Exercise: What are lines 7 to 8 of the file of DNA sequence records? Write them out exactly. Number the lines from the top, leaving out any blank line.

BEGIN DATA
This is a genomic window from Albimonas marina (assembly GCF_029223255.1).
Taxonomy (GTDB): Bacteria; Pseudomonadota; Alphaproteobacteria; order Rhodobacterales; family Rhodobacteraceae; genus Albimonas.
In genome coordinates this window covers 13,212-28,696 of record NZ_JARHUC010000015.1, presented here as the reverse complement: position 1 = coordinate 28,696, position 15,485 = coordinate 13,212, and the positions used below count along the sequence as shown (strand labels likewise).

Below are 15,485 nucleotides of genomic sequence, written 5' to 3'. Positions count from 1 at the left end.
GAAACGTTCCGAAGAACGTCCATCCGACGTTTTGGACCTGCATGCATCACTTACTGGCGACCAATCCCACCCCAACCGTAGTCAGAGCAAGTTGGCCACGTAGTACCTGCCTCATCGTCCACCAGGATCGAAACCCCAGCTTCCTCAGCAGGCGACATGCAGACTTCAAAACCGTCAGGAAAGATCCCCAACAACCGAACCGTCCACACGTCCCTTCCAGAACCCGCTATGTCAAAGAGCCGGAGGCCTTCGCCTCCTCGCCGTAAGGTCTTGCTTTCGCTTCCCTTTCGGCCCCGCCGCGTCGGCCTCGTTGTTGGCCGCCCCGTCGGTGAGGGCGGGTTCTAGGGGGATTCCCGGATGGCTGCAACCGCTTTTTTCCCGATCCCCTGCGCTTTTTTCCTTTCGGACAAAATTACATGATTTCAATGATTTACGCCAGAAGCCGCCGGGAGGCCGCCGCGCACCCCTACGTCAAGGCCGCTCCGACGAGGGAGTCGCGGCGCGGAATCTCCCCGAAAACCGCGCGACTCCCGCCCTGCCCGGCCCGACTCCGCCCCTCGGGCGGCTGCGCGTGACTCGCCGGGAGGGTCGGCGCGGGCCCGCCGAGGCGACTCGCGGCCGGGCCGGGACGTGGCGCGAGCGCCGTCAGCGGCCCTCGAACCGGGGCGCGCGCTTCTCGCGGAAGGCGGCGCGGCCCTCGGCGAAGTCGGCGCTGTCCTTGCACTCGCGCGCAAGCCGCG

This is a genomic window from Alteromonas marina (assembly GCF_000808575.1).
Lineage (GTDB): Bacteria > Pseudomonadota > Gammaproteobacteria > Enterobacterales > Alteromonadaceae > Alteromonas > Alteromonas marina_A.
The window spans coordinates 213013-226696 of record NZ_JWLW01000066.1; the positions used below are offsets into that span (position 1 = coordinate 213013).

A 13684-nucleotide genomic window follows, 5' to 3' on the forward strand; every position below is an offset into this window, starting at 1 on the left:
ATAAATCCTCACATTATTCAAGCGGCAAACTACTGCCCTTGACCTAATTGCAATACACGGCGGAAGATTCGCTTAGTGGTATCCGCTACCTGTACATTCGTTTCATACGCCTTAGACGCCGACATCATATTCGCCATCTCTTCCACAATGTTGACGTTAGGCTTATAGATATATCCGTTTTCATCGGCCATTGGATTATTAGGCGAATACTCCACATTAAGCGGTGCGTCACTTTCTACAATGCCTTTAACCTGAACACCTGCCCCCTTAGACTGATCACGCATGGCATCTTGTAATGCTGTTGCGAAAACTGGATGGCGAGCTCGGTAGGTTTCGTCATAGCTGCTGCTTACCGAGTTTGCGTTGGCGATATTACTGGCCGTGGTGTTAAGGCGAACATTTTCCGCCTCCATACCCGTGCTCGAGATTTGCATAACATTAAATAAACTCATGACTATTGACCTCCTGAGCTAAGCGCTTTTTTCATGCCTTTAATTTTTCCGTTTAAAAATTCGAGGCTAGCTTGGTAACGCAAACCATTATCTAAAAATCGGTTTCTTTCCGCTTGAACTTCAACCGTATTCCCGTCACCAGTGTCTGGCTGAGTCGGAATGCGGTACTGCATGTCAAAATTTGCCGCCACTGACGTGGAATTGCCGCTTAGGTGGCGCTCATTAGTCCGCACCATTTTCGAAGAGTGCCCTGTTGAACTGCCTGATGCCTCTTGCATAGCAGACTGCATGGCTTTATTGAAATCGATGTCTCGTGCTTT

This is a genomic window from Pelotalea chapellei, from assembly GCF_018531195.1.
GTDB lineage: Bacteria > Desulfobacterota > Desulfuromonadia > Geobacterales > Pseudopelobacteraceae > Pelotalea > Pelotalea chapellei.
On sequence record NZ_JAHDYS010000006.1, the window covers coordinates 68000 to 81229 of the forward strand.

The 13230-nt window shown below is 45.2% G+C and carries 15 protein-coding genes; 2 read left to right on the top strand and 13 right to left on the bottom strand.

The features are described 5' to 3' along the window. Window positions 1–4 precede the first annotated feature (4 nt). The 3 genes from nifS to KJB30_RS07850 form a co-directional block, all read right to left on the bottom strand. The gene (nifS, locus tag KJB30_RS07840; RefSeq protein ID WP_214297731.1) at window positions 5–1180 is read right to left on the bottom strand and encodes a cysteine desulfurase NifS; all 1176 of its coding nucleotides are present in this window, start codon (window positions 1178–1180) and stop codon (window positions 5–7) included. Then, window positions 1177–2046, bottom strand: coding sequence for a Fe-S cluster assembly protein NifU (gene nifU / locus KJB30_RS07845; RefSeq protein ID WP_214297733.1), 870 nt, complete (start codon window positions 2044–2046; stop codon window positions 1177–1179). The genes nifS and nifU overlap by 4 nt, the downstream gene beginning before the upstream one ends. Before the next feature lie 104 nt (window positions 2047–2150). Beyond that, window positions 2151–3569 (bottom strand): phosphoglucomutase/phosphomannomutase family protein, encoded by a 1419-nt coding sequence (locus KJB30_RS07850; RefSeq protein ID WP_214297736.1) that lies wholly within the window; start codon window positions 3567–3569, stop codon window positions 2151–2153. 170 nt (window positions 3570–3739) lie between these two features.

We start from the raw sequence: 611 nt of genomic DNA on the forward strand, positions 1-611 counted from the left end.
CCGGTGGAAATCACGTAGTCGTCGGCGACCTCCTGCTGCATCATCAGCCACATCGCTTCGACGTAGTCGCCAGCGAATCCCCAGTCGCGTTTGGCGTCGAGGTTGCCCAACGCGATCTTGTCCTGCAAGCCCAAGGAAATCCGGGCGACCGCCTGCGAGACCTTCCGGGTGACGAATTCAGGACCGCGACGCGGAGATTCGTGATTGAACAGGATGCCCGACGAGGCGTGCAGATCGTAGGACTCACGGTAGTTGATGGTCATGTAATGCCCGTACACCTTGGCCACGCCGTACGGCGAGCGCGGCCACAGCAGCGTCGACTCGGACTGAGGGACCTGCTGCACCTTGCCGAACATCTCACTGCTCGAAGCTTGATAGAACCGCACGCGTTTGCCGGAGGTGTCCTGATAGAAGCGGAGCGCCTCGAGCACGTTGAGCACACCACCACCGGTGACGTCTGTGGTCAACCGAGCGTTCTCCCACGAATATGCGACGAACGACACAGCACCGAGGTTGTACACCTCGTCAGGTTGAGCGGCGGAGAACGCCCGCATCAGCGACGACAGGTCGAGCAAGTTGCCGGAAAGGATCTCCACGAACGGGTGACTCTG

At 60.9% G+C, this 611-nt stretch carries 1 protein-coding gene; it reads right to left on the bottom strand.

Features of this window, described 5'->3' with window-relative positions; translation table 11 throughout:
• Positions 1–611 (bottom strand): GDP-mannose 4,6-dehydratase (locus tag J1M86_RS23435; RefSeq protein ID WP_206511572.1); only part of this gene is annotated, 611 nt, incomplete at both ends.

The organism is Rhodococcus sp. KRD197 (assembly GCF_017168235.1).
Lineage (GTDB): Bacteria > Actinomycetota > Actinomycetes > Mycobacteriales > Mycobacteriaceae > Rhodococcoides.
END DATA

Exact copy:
Lineage (GTDB): Bacteria > Pseudomonadota > Gammaproteobacteria > Enterobacterales > Alteromonadaceae > Alteromonas > Alteromonas marina_A.
The window spans coordinates 213013-226696 of record NZ_JWLW01000066.1; the positions used below are offsets into that span (position 1 = coordinate 213013).